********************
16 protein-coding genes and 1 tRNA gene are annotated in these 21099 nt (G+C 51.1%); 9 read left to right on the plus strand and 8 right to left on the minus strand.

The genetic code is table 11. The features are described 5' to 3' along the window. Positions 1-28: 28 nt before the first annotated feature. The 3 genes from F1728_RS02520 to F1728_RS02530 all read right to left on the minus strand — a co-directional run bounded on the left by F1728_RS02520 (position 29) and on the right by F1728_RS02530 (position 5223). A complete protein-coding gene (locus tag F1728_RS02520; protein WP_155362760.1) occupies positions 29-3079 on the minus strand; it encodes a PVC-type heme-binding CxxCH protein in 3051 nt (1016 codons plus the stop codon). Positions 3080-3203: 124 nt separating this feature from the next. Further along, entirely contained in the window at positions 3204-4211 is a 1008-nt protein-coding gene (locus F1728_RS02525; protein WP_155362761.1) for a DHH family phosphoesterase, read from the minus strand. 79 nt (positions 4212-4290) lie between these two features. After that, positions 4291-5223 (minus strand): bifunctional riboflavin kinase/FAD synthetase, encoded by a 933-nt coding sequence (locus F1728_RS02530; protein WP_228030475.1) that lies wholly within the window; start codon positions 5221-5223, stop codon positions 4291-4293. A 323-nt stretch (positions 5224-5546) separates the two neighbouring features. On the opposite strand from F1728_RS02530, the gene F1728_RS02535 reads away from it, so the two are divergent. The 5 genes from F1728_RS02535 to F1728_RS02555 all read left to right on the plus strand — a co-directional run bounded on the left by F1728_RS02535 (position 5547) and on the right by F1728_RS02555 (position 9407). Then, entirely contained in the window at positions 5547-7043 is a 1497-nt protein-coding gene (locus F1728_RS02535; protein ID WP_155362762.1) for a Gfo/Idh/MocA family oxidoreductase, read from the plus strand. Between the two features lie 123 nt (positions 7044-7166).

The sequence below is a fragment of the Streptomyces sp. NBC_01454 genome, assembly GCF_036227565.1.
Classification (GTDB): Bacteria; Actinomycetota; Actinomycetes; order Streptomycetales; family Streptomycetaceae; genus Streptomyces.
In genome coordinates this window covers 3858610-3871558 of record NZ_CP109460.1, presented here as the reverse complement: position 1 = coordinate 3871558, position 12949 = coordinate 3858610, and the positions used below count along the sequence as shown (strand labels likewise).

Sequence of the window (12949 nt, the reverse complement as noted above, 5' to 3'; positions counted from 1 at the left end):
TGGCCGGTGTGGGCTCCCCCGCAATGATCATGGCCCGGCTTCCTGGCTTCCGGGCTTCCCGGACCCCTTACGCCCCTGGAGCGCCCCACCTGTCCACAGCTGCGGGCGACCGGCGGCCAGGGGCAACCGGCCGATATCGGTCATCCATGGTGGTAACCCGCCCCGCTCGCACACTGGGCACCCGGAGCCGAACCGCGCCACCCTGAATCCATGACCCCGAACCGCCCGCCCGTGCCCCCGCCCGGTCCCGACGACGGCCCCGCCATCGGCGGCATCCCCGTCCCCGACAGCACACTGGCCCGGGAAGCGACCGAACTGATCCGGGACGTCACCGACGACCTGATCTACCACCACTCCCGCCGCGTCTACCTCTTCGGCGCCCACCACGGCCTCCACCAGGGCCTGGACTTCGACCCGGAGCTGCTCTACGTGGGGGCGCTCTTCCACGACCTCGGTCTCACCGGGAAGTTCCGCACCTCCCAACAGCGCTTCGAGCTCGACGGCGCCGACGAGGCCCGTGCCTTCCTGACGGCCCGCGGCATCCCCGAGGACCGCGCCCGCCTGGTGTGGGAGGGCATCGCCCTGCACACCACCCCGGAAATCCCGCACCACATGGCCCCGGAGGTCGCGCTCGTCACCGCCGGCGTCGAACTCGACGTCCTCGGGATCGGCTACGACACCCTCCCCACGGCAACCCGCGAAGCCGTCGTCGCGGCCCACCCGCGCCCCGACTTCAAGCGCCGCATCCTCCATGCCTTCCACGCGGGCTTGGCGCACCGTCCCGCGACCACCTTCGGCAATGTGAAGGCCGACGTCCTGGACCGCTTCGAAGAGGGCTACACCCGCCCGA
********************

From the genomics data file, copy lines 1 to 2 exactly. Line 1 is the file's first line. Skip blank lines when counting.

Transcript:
16 protein-coding genes and 1 tRNA gene are annotated in these 21099 nt (G+C 51.1%); 9 read left to right on the plus strand and 8 right to left on the minus strand.

The genetic code is table 11. The features are described 5' to 3' along the window. Positions 1-28: 28 nt before the first annotated feature. The 3 genes from F1728_RS02520 to F1728_RS02530 all read right to left on the minus strand — a co-directional run bounded on the left by F1728_RS02520 (position 29) and on the right by F1728_RS02530 (position 5223). A complete protein-coding gene (locus tag F1728_RS02520; protein WP_155362760.1) occupies positions 29-3079 on the minus strand; it encodes a PVC-type heme-binding CxxCH protein in 3051 nt (1016 codons plus the stop codon). Positions 3080-3203: 124 nt separating this feature from the next. Further along, entirely contained in the window at positions 3204-4211 is a 1008-nt protein-coding gene (locus F1728_RS02525; protein WP_155362761.1) for a DHH family phosphoesterase, read from the minus strand. 79 nt (positions 4212-4290) lie between these two features. After that, positions 4291-5223 (minus strand): bifunctional riboflavin kinase/FAD synthetase, encoded by a 933-nt coding sequence (locus F1728_RS02530; protein WP_228030475.1) that lies wholly within the window; start codon positions 5221-5223, stop codon positions 4291-4293. A 323-nt stretch (positions 5224-5546) separates the two neighbouring features. On the opposite strand from F1728_RS02530, the gene F1728_RS02535 reads away from it, so the two are divergent. The 5 genes from F1728_RS02535 to F1728_RS02555 all read left to right on the plus strand — a co-directional run bounded on the left by F1728_RS02535 (position 5547) and on the right by F1728_RS02555 (position 9407). Then, entirely contained in the window at positions 5547-7043 is a 1497-nt protein-coding gene (locus F1728_RS02535; protein ID WP_155362762.1) for a Gfo/Idh/MocA family oxidoreductase, read from the plus strand. Between the two features lie 123 nt (positions 7044-7166).